"Right now, I am just clearing up the things in my store," said 37-year-old shop owner Peng Gao. "It's not about whether the floods will come again. If we don't clear the things, we will not be able to use them again."

Two towns were flooded and thousands were evacuated following the breach of two dykes in Zhuji on Thursday.

China has mobilised troops across the region to rescue stricken farmers and distribute food, but some villagers said the local government could have done more to prevent the flooding.

"When it first started, the breach (in the flood protection dyke) was not that huge -- we could have easily fixed it," said 22-year old villager Shou Qiongdan.

"But the government did not do anything. None of the local officials tried to salvage the situation. That's why we have such huge economic losses and so many people being affected by the flooding."

In neighbouring Jiangsu province, the city of Suzhou was hit by more than 200 mm of rainfall on Friday night, and water at the Tai Lake had already exceeded flood alert levels, the China News Service said.

In central China's Hubei, two people were killed after the Yangtze river and its tributaries burst their banks, with as many as 3 million people affected, Xinhua said in a separate report. Further downstream in Anhui province, three died and another 120,000 were evacuated as a result of floods.

In southwest China's Sichuan province, five people were killed and another seven remain missing after a water diversion tunnel was flooded on Friday, the China News Service said. ($1 = 6.471 yuan)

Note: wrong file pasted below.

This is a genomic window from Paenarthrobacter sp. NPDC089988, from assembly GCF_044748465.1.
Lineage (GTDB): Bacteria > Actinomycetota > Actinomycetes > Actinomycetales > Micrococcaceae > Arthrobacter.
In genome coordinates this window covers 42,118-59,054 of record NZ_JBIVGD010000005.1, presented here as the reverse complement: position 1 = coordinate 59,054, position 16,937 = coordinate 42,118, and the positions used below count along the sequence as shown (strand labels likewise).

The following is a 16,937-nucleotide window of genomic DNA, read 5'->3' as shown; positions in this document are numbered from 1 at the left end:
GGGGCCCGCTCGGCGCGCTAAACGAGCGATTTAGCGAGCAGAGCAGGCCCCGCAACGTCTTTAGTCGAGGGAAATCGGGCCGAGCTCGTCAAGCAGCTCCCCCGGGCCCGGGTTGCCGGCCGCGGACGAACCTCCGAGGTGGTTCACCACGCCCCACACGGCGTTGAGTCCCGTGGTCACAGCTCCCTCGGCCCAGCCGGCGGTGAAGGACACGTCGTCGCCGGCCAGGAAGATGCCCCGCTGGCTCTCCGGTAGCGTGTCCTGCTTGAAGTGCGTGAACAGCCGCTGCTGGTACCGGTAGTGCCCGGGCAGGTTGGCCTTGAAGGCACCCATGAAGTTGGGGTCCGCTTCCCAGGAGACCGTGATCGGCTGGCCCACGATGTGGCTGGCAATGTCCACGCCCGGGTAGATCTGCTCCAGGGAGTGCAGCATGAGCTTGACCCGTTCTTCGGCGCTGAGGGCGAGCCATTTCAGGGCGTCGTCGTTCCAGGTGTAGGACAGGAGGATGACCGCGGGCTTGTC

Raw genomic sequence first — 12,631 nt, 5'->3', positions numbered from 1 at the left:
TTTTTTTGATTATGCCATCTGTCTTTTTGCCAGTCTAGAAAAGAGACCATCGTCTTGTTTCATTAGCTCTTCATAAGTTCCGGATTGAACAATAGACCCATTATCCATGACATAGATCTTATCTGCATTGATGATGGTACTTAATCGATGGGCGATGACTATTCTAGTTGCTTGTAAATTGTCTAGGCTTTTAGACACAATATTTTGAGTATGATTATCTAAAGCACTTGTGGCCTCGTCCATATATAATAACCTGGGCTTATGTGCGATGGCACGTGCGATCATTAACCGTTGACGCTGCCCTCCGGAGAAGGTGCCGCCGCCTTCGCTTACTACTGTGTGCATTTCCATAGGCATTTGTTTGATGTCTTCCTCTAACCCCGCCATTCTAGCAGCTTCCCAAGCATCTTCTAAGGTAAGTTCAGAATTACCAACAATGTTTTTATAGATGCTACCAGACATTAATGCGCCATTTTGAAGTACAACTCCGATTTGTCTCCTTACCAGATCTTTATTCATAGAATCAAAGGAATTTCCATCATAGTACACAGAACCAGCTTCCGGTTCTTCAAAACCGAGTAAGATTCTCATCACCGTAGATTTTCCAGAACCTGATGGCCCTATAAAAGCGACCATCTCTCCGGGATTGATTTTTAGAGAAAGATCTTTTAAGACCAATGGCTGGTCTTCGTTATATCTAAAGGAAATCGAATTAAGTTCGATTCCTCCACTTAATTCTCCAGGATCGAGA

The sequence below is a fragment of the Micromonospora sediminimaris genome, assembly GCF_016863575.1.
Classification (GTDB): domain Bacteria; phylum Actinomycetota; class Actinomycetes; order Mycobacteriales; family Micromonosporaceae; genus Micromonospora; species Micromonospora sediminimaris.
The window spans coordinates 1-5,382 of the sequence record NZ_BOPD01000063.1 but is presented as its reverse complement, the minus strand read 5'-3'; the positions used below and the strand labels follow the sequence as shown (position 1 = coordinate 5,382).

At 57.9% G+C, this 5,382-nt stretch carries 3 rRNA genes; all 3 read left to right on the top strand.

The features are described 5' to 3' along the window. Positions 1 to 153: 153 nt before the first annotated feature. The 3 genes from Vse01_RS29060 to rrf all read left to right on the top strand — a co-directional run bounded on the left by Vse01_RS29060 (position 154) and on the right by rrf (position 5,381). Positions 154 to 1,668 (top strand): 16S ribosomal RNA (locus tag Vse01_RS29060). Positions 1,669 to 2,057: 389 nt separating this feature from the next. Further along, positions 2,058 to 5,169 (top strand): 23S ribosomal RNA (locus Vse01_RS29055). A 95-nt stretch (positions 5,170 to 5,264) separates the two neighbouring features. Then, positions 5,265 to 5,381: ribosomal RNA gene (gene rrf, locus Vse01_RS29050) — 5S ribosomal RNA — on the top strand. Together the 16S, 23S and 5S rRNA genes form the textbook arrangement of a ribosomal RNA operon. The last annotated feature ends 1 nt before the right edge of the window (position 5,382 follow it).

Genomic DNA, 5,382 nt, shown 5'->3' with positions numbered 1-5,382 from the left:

(Additional reporting by Sabrina Mao and David Stanway; Editing by Nick Macfie)

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Afforestation will hardly dent warming problem: study

Yahoo News 19 Jun 11;

PARIS (AFP) – Schemes to convert croplands or marginal lands to forests will make almost no inroads against global warming this century, a scientific study published on Sunday said.

Afforestation is being encouraged under the UN's Kyoto Protocol climate-change treaty under the theory that forests are "sinks" that soak up carbon dioxide (CO2) from the air through photosynthesis.

But environmental researchers, in a new probe, said that even massive conversion of land to forestry would have only a slender benefit against the greenhouse-gas problem.